On The Days It’s Hard To Get Out Of Bed, Remember This

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I’ve lost track of mornings that came and I felt unprepared to see out the rest of the day. It’s a familiar scene: scrambling to hit the snooze button and groaning at the thought of getting up. Sometimes I consider pretending morning never arrived. I can slip back to sleep and blame it on an eternal nighttime. If I shut the blinds, who could even tell the difference?

To others, the morning is a start — the beginning or a blessing or whatever else you may read on an inspirational mug from Etsy. Wake up! It’s time to make your dreams come true. Another morning, another gift!

When the idea of facing the world feels more daunting than exciting, motivational words just fall by the wayside.

They have good intentions, of course. And for some people, I imagine they do work.

But Netflix is so much more inviting. It’s so much easier for Depression to pull back the covers and say, “Come back in. Just stay here.”

I don’t know what’s wrong with me.

Okay, no, that’s not accurate. I do. I do know. Doctors and therapists and family history have all told me. But having the answers doesn’t always eliminate the problem. The answers are just answers, not cures.

On the days it’s hard to get out of bed, I remember the things I love.

I remember the tiniest things, like the way that attractive barista’s lips move when he says my name. Or how I’m obsessed with the smell of garlic and have never understood how garlic breath is a bad thing. My mind wanders from there. I think about the last guy who felt like home and how we ate garlic fries once and made out the rest of the night.

I think about the creek down the street from my best friend’s house and how we used to try and catch tadpoles after school. There was the summer we each caught one and watched them grow into frogs. We released them back to the same creek and made up stories about them meeting and falling in love, having tadpoles of their own one day.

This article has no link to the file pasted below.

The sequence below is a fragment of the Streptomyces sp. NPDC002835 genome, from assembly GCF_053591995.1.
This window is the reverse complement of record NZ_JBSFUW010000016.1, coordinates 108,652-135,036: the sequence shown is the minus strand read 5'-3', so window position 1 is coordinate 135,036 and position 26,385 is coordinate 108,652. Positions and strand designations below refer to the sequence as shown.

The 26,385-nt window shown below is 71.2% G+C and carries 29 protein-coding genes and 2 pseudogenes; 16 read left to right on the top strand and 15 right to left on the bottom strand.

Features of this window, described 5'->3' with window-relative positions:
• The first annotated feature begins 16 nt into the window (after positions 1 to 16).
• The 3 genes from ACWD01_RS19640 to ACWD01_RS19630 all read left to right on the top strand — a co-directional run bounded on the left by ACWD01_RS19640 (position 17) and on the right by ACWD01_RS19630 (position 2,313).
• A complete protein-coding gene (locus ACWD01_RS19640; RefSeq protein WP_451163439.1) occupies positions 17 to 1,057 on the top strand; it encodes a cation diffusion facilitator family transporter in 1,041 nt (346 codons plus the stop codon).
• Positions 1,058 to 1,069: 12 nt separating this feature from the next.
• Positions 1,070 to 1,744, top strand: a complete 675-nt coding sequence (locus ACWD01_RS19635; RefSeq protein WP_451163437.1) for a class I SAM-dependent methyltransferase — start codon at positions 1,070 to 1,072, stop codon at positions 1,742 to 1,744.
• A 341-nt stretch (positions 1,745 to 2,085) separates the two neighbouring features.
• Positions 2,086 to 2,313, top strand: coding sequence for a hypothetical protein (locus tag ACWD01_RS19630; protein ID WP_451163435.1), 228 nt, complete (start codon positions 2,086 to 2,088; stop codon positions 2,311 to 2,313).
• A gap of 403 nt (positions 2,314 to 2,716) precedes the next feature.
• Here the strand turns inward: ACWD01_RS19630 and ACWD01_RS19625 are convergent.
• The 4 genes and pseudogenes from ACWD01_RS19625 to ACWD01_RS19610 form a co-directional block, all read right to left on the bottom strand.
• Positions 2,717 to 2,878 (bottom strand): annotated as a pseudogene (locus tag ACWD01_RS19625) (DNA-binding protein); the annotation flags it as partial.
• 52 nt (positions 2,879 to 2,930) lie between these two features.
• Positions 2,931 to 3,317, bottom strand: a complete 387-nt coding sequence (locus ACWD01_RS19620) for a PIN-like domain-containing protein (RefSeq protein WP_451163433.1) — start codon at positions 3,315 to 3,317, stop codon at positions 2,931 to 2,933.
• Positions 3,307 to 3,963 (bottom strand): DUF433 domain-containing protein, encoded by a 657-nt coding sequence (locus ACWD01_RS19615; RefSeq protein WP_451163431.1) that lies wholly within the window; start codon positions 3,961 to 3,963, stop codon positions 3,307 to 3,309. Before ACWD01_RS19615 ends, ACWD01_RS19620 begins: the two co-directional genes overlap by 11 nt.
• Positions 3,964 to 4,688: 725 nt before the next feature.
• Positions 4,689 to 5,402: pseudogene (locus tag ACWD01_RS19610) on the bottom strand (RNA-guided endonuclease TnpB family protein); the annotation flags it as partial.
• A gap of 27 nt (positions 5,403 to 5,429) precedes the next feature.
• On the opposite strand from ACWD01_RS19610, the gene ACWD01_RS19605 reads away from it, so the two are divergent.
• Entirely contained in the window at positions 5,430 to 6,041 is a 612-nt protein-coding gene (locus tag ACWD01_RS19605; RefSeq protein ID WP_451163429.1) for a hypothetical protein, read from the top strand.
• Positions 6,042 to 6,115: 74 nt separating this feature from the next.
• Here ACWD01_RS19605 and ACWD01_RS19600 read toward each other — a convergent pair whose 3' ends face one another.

Those mornings the alarm on my phone goes off and I wish it never did, I hear my goddaughter giggling or my best friend laughing so hard she ends up snorting. There is joy and silliness and even memories that embarrass me, like the time I collided face first with concrete in front of my middle school crush. He helped me back up though. I can’t forget that part.

And, most importantly, I remember the big stuff. Things like my mother’s sacrifices, or the dreams she put aside to give me every opportunity to follow my heart. I think about my pain and how I’d never want to do anything that might double hers. She hurts in many of the same ways I do. But she fights. And she gets up. I share her blood. I must have that same fight inside me, too.

Like I said, these thoughts aren’t cures. They don’t fix everything. I’m not in the camp of believing you can positively think your way to perfect happiness and bliss. But they do give me a push. They beckon me to try even when if, sometimes, I’ll fall back. Trying doesn’t mean you’re going to always succeed. But you’re giving yourself a shot. You’re giving yourself a chance.

On the days it’s hard to get out of bed, I remember the only way it gets better is if I actually get out. There will never be sunshine if I keep the blinds permanently shut. TC mark

Ari Eastman

āœØ real(ly not) chill. poet. writer. mental health activist. mama shark. āœØ

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